experts, however, say that financial privacy laws are murky and sometimes
contradictory and that the program raises difficult legal and public policy
The Bush administration has made no secret of its campaign to disrupt
terrorist financing, and President Bush, Treasury officials and others have
spoken publicly about those efforts. Administration officials, however, asked
The New York Times not to publish this article, saying that disclosure of the
Swift program could jeopardize its effectiveness. They also enlisted several
current and former officials, both Democrat and Republican, to vouch for its
Bill Keller, the newspaper's executive editor, said: "We have listened
closely to the administration's arguments for withholding this information, and
given them the most serious and respectful consideration. We remain convinced
that the administration's extraordinary access to this vast repository of
international financial data, however carefully targeted use of it may be, is a
matter of public interest."
Mr. Levey agreed to discuss the classified operation after the Times editors
told him of the newspaper's decision.
On Thursday evening, Dana Perino, deputy White House press secretary, said:
"Since immediately following 9/11, the American government has taken every legal
measure to prevent another attack on our country. One of the most important
tools in the fight against terror is our ability to choke off funds for the
She added: "We know the terrorists pay attention to our strategy to fight
them, and now have another piece of the puzzle of how we are fighting them. We
also know they adapt their methods, which increases the challenge to our
intelligence and law enforcement officials."
Referring to the disclosure by The New York Times last December of the
National Security Agency's eavesdropping program, she said, "The president is
concerned that once again The New York Times has chosen to expose a classified
program that is working to protect our citizens."
Swift declined to discuss details of the program but defended its role in
written responses to questions. "Swift has fully complied with all applicable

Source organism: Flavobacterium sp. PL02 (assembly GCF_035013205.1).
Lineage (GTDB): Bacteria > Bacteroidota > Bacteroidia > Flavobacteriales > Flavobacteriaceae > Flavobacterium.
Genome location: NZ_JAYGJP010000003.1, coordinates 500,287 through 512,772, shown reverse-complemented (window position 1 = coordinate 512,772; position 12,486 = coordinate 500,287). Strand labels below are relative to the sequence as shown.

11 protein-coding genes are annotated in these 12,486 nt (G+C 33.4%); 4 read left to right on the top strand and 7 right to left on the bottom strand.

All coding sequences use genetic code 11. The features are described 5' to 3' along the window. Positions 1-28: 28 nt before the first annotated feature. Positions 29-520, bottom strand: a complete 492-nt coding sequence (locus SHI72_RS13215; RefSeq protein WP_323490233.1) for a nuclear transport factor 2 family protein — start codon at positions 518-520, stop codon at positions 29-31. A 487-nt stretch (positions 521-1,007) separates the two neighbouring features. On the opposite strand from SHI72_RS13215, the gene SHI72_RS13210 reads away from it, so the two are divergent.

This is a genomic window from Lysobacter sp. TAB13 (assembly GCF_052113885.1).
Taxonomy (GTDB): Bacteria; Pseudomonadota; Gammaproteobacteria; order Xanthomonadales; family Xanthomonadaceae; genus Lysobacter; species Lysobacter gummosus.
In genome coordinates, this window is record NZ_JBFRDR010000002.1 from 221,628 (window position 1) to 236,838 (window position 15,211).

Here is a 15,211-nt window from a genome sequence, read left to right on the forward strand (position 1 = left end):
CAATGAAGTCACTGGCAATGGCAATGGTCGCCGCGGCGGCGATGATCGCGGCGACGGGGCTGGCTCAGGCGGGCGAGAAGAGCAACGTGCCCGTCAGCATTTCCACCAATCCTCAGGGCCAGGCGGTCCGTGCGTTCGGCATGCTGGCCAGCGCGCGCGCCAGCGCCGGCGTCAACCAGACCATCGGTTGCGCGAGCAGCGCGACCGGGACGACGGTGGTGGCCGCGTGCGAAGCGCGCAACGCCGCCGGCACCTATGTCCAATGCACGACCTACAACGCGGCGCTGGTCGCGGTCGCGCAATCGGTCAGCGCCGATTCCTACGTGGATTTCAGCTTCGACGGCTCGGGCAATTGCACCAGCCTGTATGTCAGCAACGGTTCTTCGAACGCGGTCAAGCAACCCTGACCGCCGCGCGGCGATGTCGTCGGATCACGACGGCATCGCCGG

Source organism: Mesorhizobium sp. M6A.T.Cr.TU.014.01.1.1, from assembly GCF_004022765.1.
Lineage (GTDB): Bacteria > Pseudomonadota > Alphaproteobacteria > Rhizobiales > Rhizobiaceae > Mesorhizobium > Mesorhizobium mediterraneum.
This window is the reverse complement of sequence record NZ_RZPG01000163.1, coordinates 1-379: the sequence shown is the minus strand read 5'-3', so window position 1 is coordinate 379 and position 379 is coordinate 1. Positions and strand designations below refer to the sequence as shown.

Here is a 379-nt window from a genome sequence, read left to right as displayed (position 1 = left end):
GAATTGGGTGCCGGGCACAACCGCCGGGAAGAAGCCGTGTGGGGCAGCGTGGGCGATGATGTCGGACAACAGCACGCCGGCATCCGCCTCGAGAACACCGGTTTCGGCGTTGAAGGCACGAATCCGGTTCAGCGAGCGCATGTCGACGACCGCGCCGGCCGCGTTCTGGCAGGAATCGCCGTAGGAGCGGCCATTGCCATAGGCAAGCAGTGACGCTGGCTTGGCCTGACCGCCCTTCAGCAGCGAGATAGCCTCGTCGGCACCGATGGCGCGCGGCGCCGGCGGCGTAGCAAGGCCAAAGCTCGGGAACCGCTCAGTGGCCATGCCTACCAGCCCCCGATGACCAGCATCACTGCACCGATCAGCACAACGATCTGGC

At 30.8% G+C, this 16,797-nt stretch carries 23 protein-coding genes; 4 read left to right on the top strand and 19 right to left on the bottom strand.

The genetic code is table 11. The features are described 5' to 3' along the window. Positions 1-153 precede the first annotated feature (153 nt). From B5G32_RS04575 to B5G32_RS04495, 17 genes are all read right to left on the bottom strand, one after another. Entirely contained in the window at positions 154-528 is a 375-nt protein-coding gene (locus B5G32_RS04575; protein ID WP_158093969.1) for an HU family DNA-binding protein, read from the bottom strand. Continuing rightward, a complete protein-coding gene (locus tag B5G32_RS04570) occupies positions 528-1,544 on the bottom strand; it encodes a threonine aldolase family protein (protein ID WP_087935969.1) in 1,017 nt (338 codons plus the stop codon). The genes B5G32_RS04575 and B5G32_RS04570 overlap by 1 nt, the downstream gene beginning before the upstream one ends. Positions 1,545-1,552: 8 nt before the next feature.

laws," the consortium said. The organization said it insisted that the data be
used only for terrorism investigations and had narrowed the scope of the
information provided to American officials over time.
A Crucial Gatekeeper
Swift's database provides a rich hunting ground for government investigators.
Swift is a crucial gatekeeper, providing electronic instructions on how to
transfer money among 7,800 financial institutions worldwide. The cooperative is
owned by more than 2,200 organizations, and virtually every major commercial
bank, as well as brokerage houses, fund managers and stock exchanges, uses its
services. Swift routes more than 11 million transactions each day, most of them
The cooperative's message traffic allows investigators, for example, to track
money from the Saudi bank account of a suspected terrorist to a mosque in New
York. Starting with tips from intelligence reports about specific targets,
agents search the database in what one official described as a "24-7" operation.
Customers' names, bank account numbers and other identifying information can be
retrieved, the officials said.
The data does not allow the government to track routine financial activity,
like A.T.M. withdrawals, confined to this country, or to see bank balances,
Treasury officials said. And the information is not provided in real time —
Swift generally turns it over several weeks later. Because of privacy concerns
and the potential for abuse, the government sought the data only for terrorism
investigations and prohibited its use for tax fraud, drug trafficking or other
inquiries, the officials said.
The Treasury Department was charged by President Bush, in a September 2001
executive order, with taking the lead role in efforts to disrupt terrorist
financing. Mr. Bush has been briefed on the program and Vice President Dick
Cheney has attended C.I.A. demonstrations, the officials said. The National
Security Agency has provided some technical assistance.
While the banking program is a closely held secret, administration officials
have held classified briefings for some members of Congress and the Sept. 11
commission, the officials said. More lawmakers were briefed in recent weeks,
after the administration learned The Times was making inquiries for this
Swift's 25-member board of directors, made up of representatives from
financial institutions around the world, was previously told of the program. The
Group of 10's central banks, in major industrialized countries, which oversee
Swift, were also informed. It is not clear if other network participants know
that American intelligence officials can examine their message traffic.
Because Swift is based overseas and has offices in the United States, it is
governed by European and American laws. Several international regulations and
policies impose privacy restrictions on companies that are generally regarded as
more stringent than those in this country. United States law establishes some
protections for the privacy of Americans' financial data, but they are not
ironclad. A 1978 measure, the Right to Financial Privacy Act, has a limited
scope and a number of exceptions, and its role in national security cases
remains largely untested.
Several people familiar with the Swift program said they believed that they
were exploiting a "gray area" in the law and that a case could be made for
restricting the government's access to the records on Fourth Amendment and
statutory grounds. They also worried about the impact on Swift if the program